Qualified research expenses include wages and salaries, cost of equipment and supplies. To qualify, expenses must be experimental for the purpose of discovering information that is technological in nature and used to develop a new product, process, computer software technique, formula or invention that is to be leased, licensed or used by the company.
What took so long? J/K; it’s Congress.
Why is the R&D tax credit only now being made permanent? At least 15 times in the past, the R&D credit was allowed to expire by Congress and was retroactively extended. The main issue is/was [drumroll…] cost; the program carries a price tag of almost $180 billion. Despite the perceptively steep cost, both political parties and economists generally agree that there is economic justification for subsidizing R&D spending; studies have shown that R&D spending does not only benefit the private firm, but society as a whole in terms of return from innovation.
Although until now the federal R&D program has existed in a state of uncertainty, Iowa’s R&D program has remained steadfast since its creation over a decade ago.
What to know: Iowa program meets fed program
Iowa’s Research Activities Credit has several important ties to the federal credit. A company must meet the qualifications of the federal R&D tax credit in order to be eligible for the credit in Iowa. The credits are also similar in the fact that the Iowa credit can be calculated using either the regular or alternative simplified credit method. Also, the definition of qualified research expenditures are the same in both cases, including wages, supplies and other expenses used to discover information that is technical in nature and aimed at the development of a new product. Iowa is one of only a few states to offer a refundable research activities credit.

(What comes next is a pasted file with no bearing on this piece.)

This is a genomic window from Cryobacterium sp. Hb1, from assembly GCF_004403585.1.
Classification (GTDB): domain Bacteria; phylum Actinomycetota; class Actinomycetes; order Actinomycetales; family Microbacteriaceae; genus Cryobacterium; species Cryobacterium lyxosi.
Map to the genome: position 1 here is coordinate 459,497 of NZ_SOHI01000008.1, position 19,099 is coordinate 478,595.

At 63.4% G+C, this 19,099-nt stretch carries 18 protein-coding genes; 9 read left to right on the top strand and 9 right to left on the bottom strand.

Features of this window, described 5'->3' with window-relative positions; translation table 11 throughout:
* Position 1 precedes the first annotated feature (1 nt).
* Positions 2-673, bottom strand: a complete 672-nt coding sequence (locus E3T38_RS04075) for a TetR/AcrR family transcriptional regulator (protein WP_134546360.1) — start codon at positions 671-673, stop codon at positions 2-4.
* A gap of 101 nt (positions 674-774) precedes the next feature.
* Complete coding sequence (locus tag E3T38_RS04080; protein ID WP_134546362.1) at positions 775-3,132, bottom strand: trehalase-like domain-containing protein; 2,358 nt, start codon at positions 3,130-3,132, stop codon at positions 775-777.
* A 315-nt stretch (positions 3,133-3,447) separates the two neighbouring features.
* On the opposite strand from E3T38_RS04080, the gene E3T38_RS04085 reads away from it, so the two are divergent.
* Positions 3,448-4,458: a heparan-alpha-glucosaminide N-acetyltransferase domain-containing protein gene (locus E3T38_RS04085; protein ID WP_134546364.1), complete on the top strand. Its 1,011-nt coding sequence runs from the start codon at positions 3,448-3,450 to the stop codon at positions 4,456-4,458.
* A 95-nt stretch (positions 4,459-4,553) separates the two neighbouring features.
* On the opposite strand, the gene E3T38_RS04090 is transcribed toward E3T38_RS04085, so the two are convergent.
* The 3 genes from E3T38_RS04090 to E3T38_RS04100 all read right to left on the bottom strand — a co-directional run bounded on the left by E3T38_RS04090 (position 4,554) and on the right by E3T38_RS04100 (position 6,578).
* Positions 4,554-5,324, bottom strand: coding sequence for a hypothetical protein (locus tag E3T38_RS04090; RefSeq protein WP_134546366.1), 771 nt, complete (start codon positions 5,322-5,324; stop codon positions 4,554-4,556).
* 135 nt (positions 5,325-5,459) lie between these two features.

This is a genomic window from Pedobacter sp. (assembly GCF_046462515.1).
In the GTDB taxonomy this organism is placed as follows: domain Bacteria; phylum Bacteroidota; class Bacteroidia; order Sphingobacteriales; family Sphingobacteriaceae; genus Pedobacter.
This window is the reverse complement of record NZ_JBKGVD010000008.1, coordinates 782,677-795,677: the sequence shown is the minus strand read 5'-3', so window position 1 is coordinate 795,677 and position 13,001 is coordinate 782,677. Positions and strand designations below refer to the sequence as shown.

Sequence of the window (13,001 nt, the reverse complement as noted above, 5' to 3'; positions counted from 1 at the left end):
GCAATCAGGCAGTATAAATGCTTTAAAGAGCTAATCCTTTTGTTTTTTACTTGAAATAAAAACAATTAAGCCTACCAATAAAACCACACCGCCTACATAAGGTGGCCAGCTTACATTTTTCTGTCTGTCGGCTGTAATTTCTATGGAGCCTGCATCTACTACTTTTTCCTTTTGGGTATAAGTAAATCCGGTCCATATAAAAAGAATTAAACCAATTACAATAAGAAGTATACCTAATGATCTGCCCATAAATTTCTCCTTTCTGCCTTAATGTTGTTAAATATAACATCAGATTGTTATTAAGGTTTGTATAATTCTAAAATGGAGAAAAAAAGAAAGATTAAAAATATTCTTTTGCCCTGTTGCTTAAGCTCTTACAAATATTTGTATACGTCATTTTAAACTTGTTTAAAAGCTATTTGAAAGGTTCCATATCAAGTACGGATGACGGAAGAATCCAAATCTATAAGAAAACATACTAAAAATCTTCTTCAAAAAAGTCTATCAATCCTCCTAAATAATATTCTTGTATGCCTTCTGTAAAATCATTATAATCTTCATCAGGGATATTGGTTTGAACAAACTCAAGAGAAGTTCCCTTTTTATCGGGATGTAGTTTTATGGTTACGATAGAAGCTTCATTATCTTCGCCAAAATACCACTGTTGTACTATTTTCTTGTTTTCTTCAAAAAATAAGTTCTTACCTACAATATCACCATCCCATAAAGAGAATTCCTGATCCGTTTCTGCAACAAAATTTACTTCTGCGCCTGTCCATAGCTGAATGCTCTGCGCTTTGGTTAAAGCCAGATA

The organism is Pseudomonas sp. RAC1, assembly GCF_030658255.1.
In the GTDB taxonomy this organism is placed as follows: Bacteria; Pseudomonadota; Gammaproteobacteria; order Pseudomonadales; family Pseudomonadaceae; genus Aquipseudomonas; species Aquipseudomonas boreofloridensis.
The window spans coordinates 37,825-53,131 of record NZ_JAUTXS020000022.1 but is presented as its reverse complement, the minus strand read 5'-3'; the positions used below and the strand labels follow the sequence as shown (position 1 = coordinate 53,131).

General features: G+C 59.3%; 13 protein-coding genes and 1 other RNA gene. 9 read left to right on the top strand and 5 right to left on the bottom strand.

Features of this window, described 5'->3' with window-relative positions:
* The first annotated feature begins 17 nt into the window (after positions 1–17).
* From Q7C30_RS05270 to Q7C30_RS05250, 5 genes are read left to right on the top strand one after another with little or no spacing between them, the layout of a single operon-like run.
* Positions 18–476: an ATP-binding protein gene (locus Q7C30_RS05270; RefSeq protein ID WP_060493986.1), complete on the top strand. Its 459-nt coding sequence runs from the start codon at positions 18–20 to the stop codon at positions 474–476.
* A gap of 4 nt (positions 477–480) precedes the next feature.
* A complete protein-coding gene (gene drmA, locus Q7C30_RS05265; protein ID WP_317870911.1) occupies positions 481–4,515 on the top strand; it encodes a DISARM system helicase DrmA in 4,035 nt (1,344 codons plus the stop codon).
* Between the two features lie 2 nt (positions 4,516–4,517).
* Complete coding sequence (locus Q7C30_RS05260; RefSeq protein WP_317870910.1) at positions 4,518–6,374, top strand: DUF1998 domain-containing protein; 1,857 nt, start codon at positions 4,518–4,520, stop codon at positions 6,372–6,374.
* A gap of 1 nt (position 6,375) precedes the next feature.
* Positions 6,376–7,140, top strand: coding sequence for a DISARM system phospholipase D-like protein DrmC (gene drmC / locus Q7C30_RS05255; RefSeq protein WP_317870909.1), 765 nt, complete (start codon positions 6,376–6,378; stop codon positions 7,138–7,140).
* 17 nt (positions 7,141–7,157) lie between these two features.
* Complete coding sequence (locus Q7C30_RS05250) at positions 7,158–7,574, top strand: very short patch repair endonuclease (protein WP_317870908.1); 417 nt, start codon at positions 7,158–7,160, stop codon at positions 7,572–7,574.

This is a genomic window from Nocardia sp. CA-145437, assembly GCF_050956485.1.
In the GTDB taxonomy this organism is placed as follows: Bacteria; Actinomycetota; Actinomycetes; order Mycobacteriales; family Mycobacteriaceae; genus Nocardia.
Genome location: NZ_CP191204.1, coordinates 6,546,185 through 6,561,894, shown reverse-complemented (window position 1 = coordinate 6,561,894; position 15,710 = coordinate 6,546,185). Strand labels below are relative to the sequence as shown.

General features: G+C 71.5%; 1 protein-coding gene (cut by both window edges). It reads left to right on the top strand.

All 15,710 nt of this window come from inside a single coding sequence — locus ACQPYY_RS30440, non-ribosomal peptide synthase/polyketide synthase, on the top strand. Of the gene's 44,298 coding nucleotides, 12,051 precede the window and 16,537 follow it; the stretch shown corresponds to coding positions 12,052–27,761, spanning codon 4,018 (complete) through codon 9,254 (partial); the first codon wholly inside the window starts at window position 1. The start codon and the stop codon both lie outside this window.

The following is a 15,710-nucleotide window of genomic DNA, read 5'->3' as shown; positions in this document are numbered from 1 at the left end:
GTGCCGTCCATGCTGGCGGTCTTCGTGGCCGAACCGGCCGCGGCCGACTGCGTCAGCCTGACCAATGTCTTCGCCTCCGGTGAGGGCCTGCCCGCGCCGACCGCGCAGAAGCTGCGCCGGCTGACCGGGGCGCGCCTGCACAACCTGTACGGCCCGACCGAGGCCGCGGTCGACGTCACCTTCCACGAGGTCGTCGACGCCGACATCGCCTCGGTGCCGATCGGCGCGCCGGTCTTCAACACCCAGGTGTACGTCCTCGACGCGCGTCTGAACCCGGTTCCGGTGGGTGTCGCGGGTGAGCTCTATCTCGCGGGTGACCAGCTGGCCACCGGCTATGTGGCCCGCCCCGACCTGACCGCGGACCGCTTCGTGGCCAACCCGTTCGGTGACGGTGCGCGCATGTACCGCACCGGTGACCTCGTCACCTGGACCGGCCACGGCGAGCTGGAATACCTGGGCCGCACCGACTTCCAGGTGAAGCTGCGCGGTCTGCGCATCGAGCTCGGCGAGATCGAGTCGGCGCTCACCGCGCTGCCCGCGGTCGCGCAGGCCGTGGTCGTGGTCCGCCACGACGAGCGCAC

Iowa’s program offers an incremental credit, meaning that only research expenditures which exceed a base amount are eligible for the credit. The Iowa regular credit is 6.5% of the qualifying research expenditures that exceed a base amount or 50% of qualifying research expenditures.
A total of $57,147,847 in total Research Activities Tax Credits was claimed by Iowa companies and individuals between January 1 and December 31, 2015, according to a recently-released report from the Iowa Department of Revenue. A total of $44,428,444 in tax credit refunds was paid last year – representing about 77.7% of the total research activities tax credit claims made. In total, 186 companies received approximately $42 million in tax credit refunds last year.
The media throws shade on R&D all the time. It’s not helpful.
Despite the decisive importance of attracting innovation investment to any state attempting to compete in the 21st century knowledge economy, sustained, bewildering media fire trained on the R&D program in Iowa has become the norm. The coverage [it’s been going on for years], fortunately, has not bent the will of the people of this state and our representatives. And good thing, too; the message sent by a state which pulls back its R&D programming in the face of rare congressional action to strengthen the federal program would be devastating to the efforts of communities across Iowa working to encourage innovation and the jobs that come with it.